Distinguishing Chromophore Structures of Photocycle Intermediates of the Photoreceptor PYP by Transient Fluorescence and Energy Transfer §
Biophysics Group, Department of Physics, Freie Universitat Berlin, Arnimallee 14, 14195 Berlin, Germany.The Journal of Physical Chemistry B (Impact Factor: 3.3). 08/2008; 112(30):9118-25. DOI: 10.1021/jp801174z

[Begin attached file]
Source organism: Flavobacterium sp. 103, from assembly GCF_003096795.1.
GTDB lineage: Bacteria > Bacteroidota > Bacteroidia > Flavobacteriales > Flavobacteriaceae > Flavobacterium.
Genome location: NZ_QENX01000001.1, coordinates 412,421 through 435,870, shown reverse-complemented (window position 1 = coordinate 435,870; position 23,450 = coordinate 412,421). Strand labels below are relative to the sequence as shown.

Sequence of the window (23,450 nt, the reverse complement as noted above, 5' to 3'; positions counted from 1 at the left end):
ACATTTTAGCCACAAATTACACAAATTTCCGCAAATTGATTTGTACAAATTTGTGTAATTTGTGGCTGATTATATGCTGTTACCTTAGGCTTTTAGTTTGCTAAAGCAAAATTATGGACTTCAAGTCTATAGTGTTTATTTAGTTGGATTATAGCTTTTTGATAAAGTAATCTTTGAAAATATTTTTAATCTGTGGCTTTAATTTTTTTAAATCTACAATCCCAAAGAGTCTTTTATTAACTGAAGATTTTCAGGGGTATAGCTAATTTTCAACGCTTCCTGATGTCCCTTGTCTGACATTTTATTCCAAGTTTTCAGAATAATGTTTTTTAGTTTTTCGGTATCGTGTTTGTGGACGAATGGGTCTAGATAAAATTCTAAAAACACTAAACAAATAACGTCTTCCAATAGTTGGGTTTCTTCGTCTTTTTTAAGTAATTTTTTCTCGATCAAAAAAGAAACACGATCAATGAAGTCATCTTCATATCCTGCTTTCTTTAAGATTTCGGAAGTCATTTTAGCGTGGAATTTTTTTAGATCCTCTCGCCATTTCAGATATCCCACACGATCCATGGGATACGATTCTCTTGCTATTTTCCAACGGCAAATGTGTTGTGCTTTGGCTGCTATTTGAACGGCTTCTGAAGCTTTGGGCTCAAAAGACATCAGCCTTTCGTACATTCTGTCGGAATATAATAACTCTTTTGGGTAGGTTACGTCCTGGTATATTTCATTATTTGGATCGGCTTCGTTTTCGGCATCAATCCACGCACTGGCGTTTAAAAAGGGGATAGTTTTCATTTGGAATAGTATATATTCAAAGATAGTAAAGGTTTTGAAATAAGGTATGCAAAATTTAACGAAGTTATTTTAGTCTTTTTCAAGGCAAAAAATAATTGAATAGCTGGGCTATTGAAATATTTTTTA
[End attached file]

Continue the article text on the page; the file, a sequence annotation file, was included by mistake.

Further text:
The cinnamoyl chromophore is the light-activated switch of the photoreceptor photoactive yellow protein (PYP) and isomerizes during the functional cycle. The fluorescence of W119, the only tryptophan of PYP, is quenched by energy transfer to the chromophore. This depends on the chromophore's transition dipole moment orientation and spectrum, both of which change during the photocycle. The transient fluorescence of W119 thus serves as a sensitive kinetic monitor of the chromophore's structure and orientation and was used for the first time to investigate the photocycle kinetics. From these data and measurements of the ps-fluorescence decay with background illumination (470 nm) we determined the fluorescence lifetimes of W119 in the I(1) and I (1') intermediates. Two coexisting distinct chromophore structures were proposed for the I(1) photointermediate from time-resolved X-ray diffraction ( Ihee, H., et al. Proc. Natl. Acad. Sci. U.S.A., 2005, 102, 7145 ): one with two hydrogen bonds to E46 and Y42, and a second with only one H-bond to Y42 and a different orientation. Only for the first of these is the calculated fluorescence lifetime of 0.22 ns in good agreement with the observed one of 0.26 ns. The second structure has a predicted lifetime of 0.71 ns. Thus, we conclude that in solution only the first I(1) structure occurs. The high resolution structure of the I(1') intermediate, the decay product of I(1) at alkaline pH, is still unknown. We predict from the observed lifetime of 1.3 ns that the chromophore structure of I(1') is quite similar to that of the I(2) intermediate, and I(1') should thus be considered as the alkaline (deprotonated) form of I(2).